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​By Chris Bolin, The Greeley Tribune 

Weld judge: County commissioners’ redistricting failed to comply with Colorado law

Weld County commissioner district lines will need to be redrawn after a Weld district judge ruled that the board of commissioners failed to comply with a state law against gerrymandering when redistricting early last year.

Judge Todd Taylor prohibited the district map adopted March 1 from being used in any upcoming elections and ordered the board to begin a redistricting process, according to the order handed down Friday.

In the lawsuit filed Oct. 23, the plaintiffs — the League of Women Voters of Greeley and Weld County, along with the Latino Coalition of Weld County and two Weld County residents — alleged the commissioners acted in violation of state House Bill 21-1047 by not providing proper public notice of hearings on the redistricting process and by improperly drawing a map that divided a community of interest.

H.B. 21-1047, titled “County Commissioner Districts Gerrymandering,” requires counties with commissioner districts to create redistricting commissions that must follow a process that encourages transparency, outreach and feedback as well as follow criteria for the new districts. Criteria include preserving communities of interest and political subdivisions as well as maximizing the number of competitive districts.

In his order Friday, Taylor said the board of commissioners “failed to meet nearly every procedural requirement” of the law — echoing a statement Colorado Attorney General Phil Weiser wrote in an amicus brief filed Jan. 24 encouraging Taylor to rule for the plaintiff.

The map was initially presented to commissioners in January 2023 during a public work session in which no residents were present. The lawsuit argued proper notice of the meeting was never given.

The commissioners posted only two public notices about redistricting in a small font in the Greeley Tribune, made publicly available only one map, allowed for inspection of the map at only the office of the Clerk of the Board of Commissioners and received public feedback at only one hearing — the same one in which the only proposed map was approved.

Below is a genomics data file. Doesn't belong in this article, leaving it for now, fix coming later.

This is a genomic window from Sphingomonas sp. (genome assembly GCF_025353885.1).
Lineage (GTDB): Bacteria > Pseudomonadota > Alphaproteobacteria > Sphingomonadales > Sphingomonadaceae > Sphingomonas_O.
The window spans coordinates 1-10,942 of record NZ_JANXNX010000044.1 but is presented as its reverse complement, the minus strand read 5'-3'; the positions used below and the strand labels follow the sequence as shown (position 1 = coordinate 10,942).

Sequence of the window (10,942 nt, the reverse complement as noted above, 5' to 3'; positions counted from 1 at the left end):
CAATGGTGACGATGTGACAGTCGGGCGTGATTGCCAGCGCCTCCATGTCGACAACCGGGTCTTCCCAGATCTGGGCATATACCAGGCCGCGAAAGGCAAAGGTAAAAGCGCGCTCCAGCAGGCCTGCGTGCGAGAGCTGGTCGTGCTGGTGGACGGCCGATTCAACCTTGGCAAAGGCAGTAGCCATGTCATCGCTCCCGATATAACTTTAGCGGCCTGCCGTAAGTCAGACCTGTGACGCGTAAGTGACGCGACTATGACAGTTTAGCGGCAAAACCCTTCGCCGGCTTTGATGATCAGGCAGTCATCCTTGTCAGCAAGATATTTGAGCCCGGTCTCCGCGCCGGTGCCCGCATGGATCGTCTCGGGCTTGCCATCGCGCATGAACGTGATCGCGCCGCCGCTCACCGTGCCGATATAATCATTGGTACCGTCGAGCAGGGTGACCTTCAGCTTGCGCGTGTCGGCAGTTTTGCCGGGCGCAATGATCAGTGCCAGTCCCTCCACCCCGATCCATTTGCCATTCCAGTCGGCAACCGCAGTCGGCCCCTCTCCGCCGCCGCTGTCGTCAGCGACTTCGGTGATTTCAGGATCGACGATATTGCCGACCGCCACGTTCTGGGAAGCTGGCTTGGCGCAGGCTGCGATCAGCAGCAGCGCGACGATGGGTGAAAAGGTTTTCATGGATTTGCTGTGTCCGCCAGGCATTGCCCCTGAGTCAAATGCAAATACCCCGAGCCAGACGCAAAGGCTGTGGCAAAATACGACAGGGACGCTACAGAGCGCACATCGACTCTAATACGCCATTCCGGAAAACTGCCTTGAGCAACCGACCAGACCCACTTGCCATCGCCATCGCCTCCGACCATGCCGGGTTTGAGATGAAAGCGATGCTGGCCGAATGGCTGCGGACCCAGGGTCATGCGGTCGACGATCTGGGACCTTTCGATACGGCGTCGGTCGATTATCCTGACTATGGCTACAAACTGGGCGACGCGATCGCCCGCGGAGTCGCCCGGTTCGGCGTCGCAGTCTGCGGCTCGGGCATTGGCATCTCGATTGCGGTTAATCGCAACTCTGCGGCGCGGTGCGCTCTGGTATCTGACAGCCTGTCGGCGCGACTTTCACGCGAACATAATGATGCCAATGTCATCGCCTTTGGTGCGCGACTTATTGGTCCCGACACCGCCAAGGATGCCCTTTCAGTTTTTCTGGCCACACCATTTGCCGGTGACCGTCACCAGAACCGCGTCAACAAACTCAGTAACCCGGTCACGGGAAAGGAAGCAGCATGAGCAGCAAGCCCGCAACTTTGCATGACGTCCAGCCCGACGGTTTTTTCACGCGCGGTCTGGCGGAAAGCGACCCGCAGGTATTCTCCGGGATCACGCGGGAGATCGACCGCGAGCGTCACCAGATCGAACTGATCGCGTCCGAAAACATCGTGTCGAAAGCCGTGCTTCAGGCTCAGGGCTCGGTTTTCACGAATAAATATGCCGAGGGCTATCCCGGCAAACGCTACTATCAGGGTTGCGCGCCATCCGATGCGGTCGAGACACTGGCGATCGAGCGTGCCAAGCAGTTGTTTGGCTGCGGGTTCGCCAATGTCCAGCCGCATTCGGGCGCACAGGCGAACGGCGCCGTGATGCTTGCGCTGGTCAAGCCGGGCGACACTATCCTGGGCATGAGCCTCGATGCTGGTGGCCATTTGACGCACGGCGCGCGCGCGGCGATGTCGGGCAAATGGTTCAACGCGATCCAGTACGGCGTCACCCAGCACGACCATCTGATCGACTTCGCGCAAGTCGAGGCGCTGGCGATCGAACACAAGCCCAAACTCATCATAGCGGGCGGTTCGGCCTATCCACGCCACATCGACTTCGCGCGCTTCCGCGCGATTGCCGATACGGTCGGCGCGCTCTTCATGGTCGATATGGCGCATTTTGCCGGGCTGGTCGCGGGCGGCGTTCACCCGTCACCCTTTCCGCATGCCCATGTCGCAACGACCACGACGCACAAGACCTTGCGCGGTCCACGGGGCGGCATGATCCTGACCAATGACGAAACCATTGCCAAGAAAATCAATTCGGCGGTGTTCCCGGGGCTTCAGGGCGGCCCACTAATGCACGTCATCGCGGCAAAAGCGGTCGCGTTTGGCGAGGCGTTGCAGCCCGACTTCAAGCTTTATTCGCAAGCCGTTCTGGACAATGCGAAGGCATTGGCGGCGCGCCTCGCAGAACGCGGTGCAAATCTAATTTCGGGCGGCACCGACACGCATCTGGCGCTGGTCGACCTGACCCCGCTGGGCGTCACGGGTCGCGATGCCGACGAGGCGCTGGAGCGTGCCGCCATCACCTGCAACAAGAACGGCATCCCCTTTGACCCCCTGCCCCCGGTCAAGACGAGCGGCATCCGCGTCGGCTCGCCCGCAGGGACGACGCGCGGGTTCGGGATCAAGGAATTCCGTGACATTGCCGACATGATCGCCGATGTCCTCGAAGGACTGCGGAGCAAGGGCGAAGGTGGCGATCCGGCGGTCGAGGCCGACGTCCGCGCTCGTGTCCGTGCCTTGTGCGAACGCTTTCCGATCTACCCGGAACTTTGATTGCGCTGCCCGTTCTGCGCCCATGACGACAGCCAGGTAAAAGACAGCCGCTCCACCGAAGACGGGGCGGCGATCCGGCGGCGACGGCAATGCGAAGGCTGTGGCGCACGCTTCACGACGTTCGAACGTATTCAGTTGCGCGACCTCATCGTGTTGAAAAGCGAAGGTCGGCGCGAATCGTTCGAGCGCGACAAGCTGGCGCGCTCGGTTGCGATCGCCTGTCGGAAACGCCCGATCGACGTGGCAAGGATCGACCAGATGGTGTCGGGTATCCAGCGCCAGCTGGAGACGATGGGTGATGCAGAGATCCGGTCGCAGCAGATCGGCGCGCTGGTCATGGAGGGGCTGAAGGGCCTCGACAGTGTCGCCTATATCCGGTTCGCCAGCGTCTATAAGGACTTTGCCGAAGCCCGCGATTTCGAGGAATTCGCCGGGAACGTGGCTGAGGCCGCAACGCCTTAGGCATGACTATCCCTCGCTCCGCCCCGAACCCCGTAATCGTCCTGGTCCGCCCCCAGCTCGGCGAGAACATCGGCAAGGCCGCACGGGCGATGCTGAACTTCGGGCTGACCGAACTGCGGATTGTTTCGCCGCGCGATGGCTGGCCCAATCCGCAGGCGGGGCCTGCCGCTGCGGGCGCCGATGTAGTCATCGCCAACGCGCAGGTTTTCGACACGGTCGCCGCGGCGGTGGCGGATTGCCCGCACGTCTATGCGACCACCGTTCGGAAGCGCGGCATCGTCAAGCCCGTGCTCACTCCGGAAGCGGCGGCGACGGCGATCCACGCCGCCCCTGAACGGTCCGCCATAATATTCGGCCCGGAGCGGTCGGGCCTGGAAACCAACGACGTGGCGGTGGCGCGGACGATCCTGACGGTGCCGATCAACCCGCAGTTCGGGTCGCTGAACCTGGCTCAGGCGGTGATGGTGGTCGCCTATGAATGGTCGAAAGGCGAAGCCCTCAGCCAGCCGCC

The county received nearly 50 written comments opposing the proposed redistricting and just one written comment in support — yet the map was approved during the panel’s regular meeting March 1.

The map the commissioners approved moved three precincts in Longmont and Dacono from District 2 to 3 but kept the city of Greeley — which is 40% Latino — divided into three different districts. Weld County as a whole is about 30% Latino.

“By dividing Greeley into the maximum number of districts possible, the Defendants’ map facially dilutes the voting power of Weld County’s urban voters and Latino voters,” Weiser said in the amicus brief. “The absence of a record demonstrating non-partisan reasons for Greeley’s subdivision leaves open the reasonable inference that the map improperly divided Greeley voters into three districts for political purposes.”

Weld County Commissioners Kevin Ross, Perry Buck and Scott James all suggested that splitting Greeley across the three districts helps foster a good mix of urban and rural interests in getting representation at the county level.

Weld County also raised the county charter as a defense. The charter requires the commissioners to revise districts so that they are “as nearly equal in population as possible.”

This doesn’t conflict with state law, which requires “a good-faith effort” for equally sized districts with population differences of no more than 5% between the most populous and least populous districts.

In his order Friday, Taylor said that the board “insisted that they are governed only by the Weld County Charter and Weld County Code rather than Colorado State Law,” referencing their process in handling the redistricting.

Weld County Attorney Bruce Barker argued the county didn’t have to follow the state law because of its status as a “home rule” county governed by its own charter, and that home rule counties weren’t specifically named in the 2021 bill.

Rep. Chris Kennedy, D-Lakewood, who sponsored the bill, said last March it was “absolutely intended to apply to home rule counties, as the Weld County Commissioners knew from the conversations we had about it at the time.”

Taylor agreed with Kennedy, saying, “it is clear beyond all reasonable doubt that the General Assembly intended to regulate the redistricting process in counties such as Weld County.”

A document about the bill prepared by the Legislative Council Staff named Weld County as one of three counties affected by the legislation. Weiser said the other two — El Paso and Arapahoe — followed the new redistricting requirements.

Though home rule counties have more authority over local governance matters that other counties, Weiser said the Colorado Constitution and state laws limit what matters home rule counties have authority over, and that does not include redistricting.

This opinion matches with a February 2021 legal opinion from the Office of Legislative Legal Services indicating the law would apply to home rule counties.

The board of commissioners did not wish to speak on the lawsuit until it figures out its next step.

“The county is evaluating the ruling regarding the steps forward, including a possible appeal,” Weld County Public Information Officer Jennifer Finch said in an email. “Once the board of commissioners and Clerk and Recorder Carly Koppes have been advised of the options and make a decision, they will be able to discuss.”

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